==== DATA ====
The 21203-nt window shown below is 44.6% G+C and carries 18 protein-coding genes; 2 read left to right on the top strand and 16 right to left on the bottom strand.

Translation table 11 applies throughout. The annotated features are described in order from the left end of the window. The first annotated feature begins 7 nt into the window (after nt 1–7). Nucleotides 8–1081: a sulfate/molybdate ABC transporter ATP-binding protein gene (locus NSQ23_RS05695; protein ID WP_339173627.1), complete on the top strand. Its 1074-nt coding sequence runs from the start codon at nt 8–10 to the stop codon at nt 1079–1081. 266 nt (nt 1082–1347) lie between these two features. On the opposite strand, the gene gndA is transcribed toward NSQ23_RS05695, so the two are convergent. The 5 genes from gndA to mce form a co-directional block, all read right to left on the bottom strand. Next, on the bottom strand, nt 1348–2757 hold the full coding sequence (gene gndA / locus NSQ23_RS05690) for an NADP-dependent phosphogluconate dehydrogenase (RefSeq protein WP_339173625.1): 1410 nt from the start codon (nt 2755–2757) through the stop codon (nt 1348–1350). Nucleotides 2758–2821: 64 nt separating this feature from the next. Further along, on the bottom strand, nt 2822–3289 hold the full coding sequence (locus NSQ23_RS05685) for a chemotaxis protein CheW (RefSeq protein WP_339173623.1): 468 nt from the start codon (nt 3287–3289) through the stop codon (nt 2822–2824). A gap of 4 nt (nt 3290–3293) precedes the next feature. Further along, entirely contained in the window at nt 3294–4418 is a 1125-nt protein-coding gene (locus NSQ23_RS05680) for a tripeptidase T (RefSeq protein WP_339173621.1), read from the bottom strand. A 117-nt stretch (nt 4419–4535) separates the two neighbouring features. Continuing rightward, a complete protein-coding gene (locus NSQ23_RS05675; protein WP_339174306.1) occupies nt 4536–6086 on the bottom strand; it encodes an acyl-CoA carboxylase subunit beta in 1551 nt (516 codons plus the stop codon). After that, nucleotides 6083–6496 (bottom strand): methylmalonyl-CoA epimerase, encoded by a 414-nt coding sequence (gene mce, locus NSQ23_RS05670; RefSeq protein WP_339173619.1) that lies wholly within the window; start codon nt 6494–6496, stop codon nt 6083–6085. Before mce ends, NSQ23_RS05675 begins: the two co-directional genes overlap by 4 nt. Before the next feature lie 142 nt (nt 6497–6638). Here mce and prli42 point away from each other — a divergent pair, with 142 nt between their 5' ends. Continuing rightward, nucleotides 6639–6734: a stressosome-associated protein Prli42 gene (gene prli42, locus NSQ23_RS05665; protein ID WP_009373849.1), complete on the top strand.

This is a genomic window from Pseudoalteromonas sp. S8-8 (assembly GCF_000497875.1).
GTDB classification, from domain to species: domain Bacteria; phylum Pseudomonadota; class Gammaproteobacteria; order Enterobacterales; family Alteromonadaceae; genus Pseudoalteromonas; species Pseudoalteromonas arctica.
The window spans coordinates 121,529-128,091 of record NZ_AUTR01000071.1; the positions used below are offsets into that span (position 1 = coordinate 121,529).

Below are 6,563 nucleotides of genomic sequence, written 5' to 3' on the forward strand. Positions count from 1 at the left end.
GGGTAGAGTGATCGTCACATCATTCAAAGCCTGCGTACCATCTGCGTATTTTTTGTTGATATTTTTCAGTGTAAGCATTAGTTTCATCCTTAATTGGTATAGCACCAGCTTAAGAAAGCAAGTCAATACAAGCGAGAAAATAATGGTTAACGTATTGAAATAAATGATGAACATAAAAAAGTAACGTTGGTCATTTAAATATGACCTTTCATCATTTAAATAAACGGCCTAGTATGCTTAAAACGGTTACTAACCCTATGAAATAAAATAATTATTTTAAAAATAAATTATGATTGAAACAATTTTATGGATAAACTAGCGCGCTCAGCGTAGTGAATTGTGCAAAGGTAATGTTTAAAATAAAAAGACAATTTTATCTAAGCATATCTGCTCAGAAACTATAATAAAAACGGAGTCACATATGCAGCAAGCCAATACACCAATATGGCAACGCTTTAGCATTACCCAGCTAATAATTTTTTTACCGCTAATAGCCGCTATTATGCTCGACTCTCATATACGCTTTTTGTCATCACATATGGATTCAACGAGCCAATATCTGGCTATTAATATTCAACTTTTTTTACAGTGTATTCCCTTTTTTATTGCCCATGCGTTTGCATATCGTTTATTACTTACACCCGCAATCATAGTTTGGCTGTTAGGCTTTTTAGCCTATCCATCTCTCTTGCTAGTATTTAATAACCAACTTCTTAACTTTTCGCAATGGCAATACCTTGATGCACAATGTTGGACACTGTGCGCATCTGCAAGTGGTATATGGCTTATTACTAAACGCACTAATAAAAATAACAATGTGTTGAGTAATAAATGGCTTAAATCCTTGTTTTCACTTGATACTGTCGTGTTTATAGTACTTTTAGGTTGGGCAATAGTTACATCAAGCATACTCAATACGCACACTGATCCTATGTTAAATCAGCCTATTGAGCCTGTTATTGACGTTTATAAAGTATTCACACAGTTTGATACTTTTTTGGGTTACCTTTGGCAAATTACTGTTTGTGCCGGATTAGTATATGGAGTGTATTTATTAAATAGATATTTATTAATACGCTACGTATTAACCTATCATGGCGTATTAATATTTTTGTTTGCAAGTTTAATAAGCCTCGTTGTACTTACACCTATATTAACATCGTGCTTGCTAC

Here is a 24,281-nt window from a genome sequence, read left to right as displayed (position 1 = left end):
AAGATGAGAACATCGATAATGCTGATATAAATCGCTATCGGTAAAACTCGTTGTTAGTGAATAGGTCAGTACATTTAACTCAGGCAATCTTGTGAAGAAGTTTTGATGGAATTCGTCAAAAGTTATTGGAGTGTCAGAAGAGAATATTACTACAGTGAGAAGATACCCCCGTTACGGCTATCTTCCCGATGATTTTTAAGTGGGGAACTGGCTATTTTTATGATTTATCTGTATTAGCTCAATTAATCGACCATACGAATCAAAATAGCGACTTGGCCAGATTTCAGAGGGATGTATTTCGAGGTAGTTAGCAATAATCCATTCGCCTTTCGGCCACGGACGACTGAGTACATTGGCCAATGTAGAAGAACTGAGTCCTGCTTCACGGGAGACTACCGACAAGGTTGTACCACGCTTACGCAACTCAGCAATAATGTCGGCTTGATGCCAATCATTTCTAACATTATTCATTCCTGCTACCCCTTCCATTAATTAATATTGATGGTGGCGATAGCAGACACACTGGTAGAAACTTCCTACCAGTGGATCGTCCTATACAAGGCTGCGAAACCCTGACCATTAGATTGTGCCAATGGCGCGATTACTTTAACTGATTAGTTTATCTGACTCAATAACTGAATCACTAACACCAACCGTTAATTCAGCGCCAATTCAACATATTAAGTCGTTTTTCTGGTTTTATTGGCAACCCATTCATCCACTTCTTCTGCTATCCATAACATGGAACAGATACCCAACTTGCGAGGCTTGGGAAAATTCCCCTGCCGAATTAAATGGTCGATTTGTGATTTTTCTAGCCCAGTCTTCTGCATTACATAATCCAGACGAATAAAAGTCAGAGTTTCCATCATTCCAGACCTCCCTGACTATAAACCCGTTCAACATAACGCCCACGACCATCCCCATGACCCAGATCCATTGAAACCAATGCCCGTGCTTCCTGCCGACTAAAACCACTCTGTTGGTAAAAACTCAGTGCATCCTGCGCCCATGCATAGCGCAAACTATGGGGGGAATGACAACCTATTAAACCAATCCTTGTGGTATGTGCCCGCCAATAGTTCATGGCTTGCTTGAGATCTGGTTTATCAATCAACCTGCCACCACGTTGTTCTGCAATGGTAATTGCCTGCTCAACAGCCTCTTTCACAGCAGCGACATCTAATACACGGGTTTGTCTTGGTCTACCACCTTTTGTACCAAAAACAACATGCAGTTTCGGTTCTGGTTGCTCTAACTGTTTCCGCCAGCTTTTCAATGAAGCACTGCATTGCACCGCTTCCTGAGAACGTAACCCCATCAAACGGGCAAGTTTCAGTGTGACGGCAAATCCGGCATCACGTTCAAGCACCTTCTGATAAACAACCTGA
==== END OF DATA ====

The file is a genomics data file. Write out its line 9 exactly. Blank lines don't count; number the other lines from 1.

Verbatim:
AAGATGAGAACATCGATAATGCTGATATAAATCGCTATCGGTAAAACTCGTTGTTAGTGAATAGGTCAGTACATTTAACTCAGGCAATCTTGTGAAGAAGTTTTGATGGAATTCGTCAAAAGTTATTGGAGTGTCAGAAGAGAATATTACTACAGTGAGAAGATACCCCCGTTACGGCTATCTTCCCGATGATTTTTAAGTGGGGAACTGGCTATTTTTATGATTTATCTGTATTAGCTCAATTAATCGACCATACGAATCAAAATAGCGACTTGGCCAGATTTCAGAGGGATGTATTTCGAGGTAGTTAGCAATAATCCATTCGCCTTTCGGCCACGGACGACTGAGTACATTGGCCAATGTAGAAGAACTGAGTCCTGCTTCACGGGAGACTACCGACAAGGTTGTACCACGCTTACGCAACTCAGCAATAATGTCGGCTTGATGCCAATCATTTCTAACATTATTCATTCCTGCTACCCCTTCCATTAATTAATATTGATGGTGGCGATAGCAGACACACTGGTAGAAACTTCCTACCAGTGGATCGTCCTATACAAGGCTGCGAAACCCTGACCATTAGATTGTGCCAATGGCGCGATTACTTTAACTGATTAGTTTATCTGACTCAATAACTGAATCACTAACACCAACCGTTAATTCAGCGCCAATTCAACATATTAAGTCGTTTTTCTGGTTTTATTGGCAACCCATTCATCCACTTCTTCTGCTATCCATAACATGGAACAGATACCCAACTTGCGAGGCTTGGGAAAATTCCCCTGCCGAATTAAATGGTCGATTTGTGATTTTTCTAGCCCAGTCTTCTGCATTACATAATCCAGACGAATAAAAGTCAGAGTTTCCATCATTCCAGACCTCCCTGACTATAAACCCGTTCAACATAACGCCCACGACCATCCCCATGACCCAGATCCATTGAAACCAATGCCCGTGCTTCCTGCCGACTAAAACCACTCTGTTGGTAAAAACTCAGTGCATCCTGCGCCCATGCATAGCGCAAACTATGGGGGGAATGACAACCTATTAAACCAATCCTTGTGGTATGTGCCCGCCAATAGTTCATGGCTTGCTTGAGATCTGGTTTATCAATCAACCTGCCACCACGTTGTTCTGCAATGGTAATTGCCTGCTCAACAGCCTCTTTCACAGCAGCGACATCTAATACACGGGTTTGTCTTGGTCTACCACCTTTTGTACCAAAAACAACATGCAGTTTCGGTTCTGGTTGCTCTAACTGTTTCCGCCAGCTTTTCAATGAAGCACTGCATTGCACCGCTTCCTGAGAACGTAACCCCATCAAACGGGCAAGTTTCAGTGTGACGGCAAATCCGGCATCACGTTCAAGCACCTTCTGATAAACAACCTGA